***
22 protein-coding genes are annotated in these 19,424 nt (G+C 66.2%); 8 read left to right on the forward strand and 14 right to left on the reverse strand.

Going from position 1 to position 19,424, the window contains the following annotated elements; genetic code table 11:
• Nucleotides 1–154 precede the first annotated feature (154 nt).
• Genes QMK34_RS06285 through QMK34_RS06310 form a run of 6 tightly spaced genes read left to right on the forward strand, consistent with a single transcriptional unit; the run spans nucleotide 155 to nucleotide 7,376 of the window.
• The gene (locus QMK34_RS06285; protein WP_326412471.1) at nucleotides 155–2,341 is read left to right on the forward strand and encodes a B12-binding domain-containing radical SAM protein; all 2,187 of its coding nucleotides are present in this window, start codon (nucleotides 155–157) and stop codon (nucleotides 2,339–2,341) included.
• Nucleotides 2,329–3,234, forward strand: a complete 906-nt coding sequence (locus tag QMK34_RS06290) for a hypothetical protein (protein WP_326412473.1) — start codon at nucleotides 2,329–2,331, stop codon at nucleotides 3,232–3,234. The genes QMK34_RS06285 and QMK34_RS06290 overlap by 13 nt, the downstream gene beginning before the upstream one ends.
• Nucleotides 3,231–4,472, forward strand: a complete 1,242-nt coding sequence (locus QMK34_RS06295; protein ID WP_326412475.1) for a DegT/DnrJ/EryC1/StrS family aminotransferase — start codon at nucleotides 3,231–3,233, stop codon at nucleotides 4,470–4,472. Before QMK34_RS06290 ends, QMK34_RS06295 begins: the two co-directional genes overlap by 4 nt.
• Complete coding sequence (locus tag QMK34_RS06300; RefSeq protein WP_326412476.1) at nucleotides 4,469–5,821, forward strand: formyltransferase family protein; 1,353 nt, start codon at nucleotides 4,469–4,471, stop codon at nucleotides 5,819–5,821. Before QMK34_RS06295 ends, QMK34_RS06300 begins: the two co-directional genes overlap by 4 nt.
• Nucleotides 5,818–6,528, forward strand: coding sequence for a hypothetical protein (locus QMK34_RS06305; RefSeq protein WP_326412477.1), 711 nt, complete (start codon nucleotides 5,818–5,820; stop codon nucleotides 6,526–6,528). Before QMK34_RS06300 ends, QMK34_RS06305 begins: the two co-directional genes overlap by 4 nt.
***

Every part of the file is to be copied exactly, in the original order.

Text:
22 protein-coding genes are annotated in these 19,424 nt (G+C 66.2%); 8 read left to right on the forward strand and 14 right to left on the reverse strand.

Going from position 1 to position 19,424, the window contains the following annotated elements; genetic code table 11:
• Nucleotides 1–154 precede the first annotated feature (154 nt).
• Genes QMK34_RS06285 through QMK34_RS06310 form a run of 6 tightly spaced genes read left to right on the forward strand, consistent with a single transcriptional unit; the run spans nucleotide 155 to nucleotide 7,376 of the window.
• The gene (locus QMK34_RS06285; protein WP_326412471.1) at nucleotides 155–2,341 is read left to right on the forward strand and encodes a B12-binding domain-containing radical SAM protein; all 2,187 of its coding nucleotides are present in this window, start codon (nucleotides 155–157) and stop codon (nucleotides 2,339–2,341) included.
• Nucleotides 2,329–3,234, forward strand: a complete 906-nt coding sequence (locus tag QMK34_RS06290) for a hypothetical protein (protein WP_326412473.1) — start codon at nucleotides 2,329–2,331, stop codon at nucleotides 3,232–3,234. The genes QMK34_RS06285 and QMK34_RS06290 overlap by 13 nt, the downstream gene beginning before the upstream one ends.
• Nucleotides 3,231–4,472, forward strand: a complete 1,242-nt coding sequence (locus QMK34_RS06295; protein ID WP_326412475.1) for a DegT/DnrJ/EryC1/StrS family aminotransferase — start codon at nucleotides 3,231–3,233, stop codon at nucleotides 4,470–4,472. Before QMK34_RS06290 ends, QMK34_RS06295 begins: the two co-directional genes overlap by 4 nt.
• Complete coding sequence (locus tag QMK34_RS06300; RefSeq protein WP_326412476.1) at nucleotides 4,469–5,821, forward strand: formyltransferase family protein; 1,353 nt, start codon at nucleotides 4,469–4,471, stop codon at nucleotides 5,819–5,821. Before QMK34_RS06295 ends, QMK34_RS06300 begins: the two co-directional genes overlap by 4 nt.
• Nucleotides 5,818–6,528, forward strand: coding sequence for a hypothetical protein (locus QMK34_RS06305; RefSeq protein WP_326412477.1), 711 nt, complete (start codon nucleotides 5,818–5,820; stop codon nucleotides 6,526–6,528). Before QMK34_RS06300 ends, QMK34_RS06305 begins: the two co-directional genes overlap by 4 nt.